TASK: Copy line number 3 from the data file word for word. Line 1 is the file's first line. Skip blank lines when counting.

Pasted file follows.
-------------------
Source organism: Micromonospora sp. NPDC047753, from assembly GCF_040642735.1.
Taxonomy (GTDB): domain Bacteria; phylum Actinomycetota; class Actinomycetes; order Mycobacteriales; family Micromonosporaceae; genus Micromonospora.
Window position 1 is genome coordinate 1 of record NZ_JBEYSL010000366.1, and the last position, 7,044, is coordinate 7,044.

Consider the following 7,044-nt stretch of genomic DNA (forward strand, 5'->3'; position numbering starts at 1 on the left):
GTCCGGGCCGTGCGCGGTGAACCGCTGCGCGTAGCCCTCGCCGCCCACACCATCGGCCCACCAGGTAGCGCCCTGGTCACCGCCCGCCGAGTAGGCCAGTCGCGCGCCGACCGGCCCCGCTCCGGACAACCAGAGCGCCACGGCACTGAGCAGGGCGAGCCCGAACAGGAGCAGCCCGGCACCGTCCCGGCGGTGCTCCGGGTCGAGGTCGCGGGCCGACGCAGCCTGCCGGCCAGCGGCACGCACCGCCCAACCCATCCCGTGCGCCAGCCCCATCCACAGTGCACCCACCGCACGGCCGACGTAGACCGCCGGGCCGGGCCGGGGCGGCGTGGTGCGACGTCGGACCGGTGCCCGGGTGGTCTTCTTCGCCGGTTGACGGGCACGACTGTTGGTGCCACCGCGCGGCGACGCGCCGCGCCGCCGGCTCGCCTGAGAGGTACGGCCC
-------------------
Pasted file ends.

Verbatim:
Window position 1 is genome coordinate 1 of record NZ_JBEYSL010000366.1, and the last position, 7,044, is coordinate 7,044.